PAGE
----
MAN page from Mandriva 2011 perl-Net-DAAP-DMAP-1.260.0-1mdv2011.0.noarch.rpm


Section: User Contributed Perl Documentation (3)
Updated: 2004-09-01


Net::DAAP::DMAP - Perl module for reading and writing DAAP structures 


  use Net::DAAP::DMAP qw(:all);  $hash_ref = dmap_to_hash_ref($dmap);       # crude  $array_ref = dmap_to_array_ref($dmap);     # crude  $array_ref = dmap_unpack($dmap);           # knows about data types  $node      = dmap_seek($array_ref, $path);  $flattened = dmap_flatten($array_ref);     # convert to path = data formta  $flat_list = dmap_flat_list($array_ref);   # convert to [ path, data ] format  $xml       = dmap_to_xml($dmap);           # convert to XML fragment  $dmap      = dmap_pack($dmap);             # convert to DMAP packet  update_content_codes($unpacked_content_codes_response);




Until 2.0, I reserve the right to change the interface. Inparticular, I think "dmap_flatten", "dmap_to_hash_ref", and"dmap_to_array_ref" are likely to disappear. And I suspect the hivebrain of Perl can come up with a better data structure than I have. 

Back to the Description

A DMAP structure is a binary record used in Apple's DAAP protocol. ADMAP structure may contain other DMAP structures. Fields in a DMAPstructure are identified by a short name (``msdc''). The short name iswhat's in the binary record, but a content codes list gives a longname (``dmap.databasescount'') and a data type for the record (32-bitinteger).

A parsed DMAP structure is built out of arrays. For example:

  [    [      'dmap.loginresponse',      [         [           'dmap.status',           200         ],         [           'dmap.sessionid',            2393         ]      ]    ]  ]

("dmap_unpack" returns this kind of structure)

There are two rules here: a field is wrapped in an array, anda container's values are wrapped in an array. So the structureis programmatically built as:

  $status_field = [ 'dmap.status', 200 ];  $session_id_field = [ 'dmap.sessionid', 2393 ];  $response_value = [ $status_field, $session_id_field ];  $login_response_field = [ 'dmap.loginresponse', $response_value ];  $entire_response = [ $login_response_field ];

The outer array is necessary because not every response has only onetop-level container as this does.

In XML you'd write the response as:

  <dmap.loginresponse>      <dmap.status>200</dmap.status>      <dmap.sessionid>2393</dmap.sessionid>  </dmap.loginresponse>

This is what "dmap_to_xml" returns.

A much more convenient structure for representing this data wouldbe:

  {    'dmap.loginresponse' => {      { 'dmap.status' => 200,        'dmap.sessionid' => 2393,      },  }

This is the output of "dmap_to_hash_ref", but beware! This isn'tsuitable for every response. The hash is indexed by field name and astructure may contain many elements of the same name. For example,requesting the content codes list gives you a list of records thathave the field name "dmap.dictionary".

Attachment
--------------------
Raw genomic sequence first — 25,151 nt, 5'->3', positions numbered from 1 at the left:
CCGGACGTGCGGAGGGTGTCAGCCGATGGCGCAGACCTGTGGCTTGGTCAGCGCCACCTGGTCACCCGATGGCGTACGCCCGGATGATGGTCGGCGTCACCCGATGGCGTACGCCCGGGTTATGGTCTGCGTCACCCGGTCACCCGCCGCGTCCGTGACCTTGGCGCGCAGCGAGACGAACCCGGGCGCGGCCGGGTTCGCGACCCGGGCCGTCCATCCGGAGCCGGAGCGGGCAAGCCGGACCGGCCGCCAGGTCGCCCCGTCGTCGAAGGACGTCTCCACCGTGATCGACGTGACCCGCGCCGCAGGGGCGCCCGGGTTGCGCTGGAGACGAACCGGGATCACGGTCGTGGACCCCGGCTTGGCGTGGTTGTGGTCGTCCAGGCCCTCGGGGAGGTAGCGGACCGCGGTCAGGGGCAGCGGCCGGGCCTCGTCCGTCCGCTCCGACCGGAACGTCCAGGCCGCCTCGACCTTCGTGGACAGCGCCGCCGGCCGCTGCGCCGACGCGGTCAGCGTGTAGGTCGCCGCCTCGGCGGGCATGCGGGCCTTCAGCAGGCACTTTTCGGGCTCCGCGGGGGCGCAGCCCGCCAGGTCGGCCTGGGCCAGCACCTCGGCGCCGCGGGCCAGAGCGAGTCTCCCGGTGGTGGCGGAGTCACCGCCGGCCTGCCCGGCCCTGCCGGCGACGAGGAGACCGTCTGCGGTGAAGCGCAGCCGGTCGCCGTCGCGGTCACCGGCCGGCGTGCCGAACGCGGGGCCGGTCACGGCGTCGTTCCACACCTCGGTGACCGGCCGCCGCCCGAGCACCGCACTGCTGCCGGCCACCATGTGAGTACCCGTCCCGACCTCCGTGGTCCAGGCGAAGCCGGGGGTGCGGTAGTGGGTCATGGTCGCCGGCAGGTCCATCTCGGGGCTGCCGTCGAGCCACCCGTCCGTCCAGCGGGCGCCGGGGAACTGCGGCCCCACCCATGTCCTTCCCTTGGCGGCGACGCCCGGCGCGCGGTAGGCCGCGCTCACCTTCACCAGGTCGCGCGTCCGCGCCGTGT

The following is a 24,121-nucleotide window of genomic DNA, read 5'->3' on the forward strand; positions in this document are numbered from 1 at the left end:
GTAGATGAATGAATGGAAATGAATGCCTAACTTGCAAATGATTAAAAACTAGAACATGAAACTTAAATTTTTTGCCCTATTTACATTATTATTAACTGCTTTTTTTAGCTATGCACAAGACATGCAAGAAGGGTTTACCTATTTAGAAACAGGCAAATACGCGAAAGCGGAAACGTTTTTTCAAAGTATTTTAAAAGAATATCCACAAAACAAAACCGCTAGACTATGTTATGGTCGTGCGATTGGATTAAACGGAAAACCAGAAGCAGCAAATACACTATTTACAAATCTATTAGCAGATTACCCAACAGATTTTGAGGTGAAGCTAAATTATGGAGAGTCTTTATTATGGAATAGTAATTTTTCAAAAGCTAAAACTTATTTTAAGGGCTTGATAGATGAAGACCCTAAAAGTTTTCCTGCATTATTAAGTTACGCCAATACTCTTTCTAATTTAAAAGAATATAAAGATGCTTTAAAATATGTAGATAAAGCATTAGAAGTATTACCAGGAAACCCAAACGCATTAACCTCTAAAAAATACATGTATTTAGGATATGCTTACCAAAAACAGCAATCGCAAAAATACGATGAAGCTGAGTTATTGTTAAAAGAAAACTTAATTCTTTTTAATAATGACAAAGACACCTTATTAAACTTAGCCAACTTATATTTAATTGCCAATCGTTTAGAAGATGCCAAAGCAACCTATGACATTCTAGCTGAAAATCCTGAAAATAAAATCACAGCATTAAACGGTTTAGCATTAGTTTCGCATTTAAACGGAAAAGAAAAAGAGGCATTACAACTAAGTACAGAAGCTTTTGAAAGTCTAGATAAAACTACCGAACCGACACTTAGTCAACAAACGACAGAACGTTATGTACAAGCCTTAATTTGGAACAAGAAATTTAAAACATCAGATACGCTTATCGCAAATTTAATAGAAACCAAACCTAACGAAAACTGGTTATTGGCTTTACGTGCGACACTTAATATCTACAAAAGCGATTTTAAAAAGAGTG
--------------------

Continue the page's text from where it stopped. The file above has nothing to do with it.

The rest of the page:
The array structure returned by "dmap_to_array_ref" is complex, butthe "dmap_seek" function makes it easier. This takes a structure anda path expressed as a slash-separated list of field names:


The return value is the the value of the first "dmap.sessionid" foundin the first "dmap.loginresponse" structure. In the case of thesample record above, it would be 2393.

Another way to handle these complex arrays is to "dmap_flatten" them.This returns an array of "path = value" lines, where path isa slash-separated path. For example:

  [    '/dmap.loginresponse/dmap.status = 200',    '/dmap.loginresponse/dmap.sessionid = 2393'  ]

You can use "grep" and regexps to find data if that's the way yourmind works.

"dmap_flatten" has a similar looking cousin called "dmap_flat_list",which returns an array of "path => value" pairs. For example:

  [    '/dmap.loginresponse/dmap.status' => 200,    '/dmap.loginresponse/dmap.sessionid' => 2393,  ]

You can then turn this into a hash (which may of course lose you thefirst elements), or iterate over it in pairs, if that's easier.

You can, but don't have to, update the tables of field names (``contentcodes'') and data types. DAAP offers a request that returns a packetof content codes. Feed that packet to "update_content_codes". 

Implementation Details

It's all implementation details. Here are the various data types.

 1, 3, 5, 7 = ints, size 8,16,32,64 bit 9 = string, 10 = time_t-style time 11 = version (two 16-bit ints, I think) 12 = container

This uses Math::BigInt for 64-bit quantities, as not every platformhas 64-bit int support available.

There's no support for types 2, 4, 6, 8 yet because nobody'd foundexamples of them in the field: are they endian changes, or signednesschanges. The assumption is that all numbers are unsigned (why allowthe possibility of a negative number of songs?). 


Nathan Torkington, <nathan AT>. For support, join theDAAP developers mailing list by sending mail to <daap-dev-subscribe>.

Richard Clamp <> is the current maintainer, andtook over in July 2004.



Back to the Description
Implementation Details

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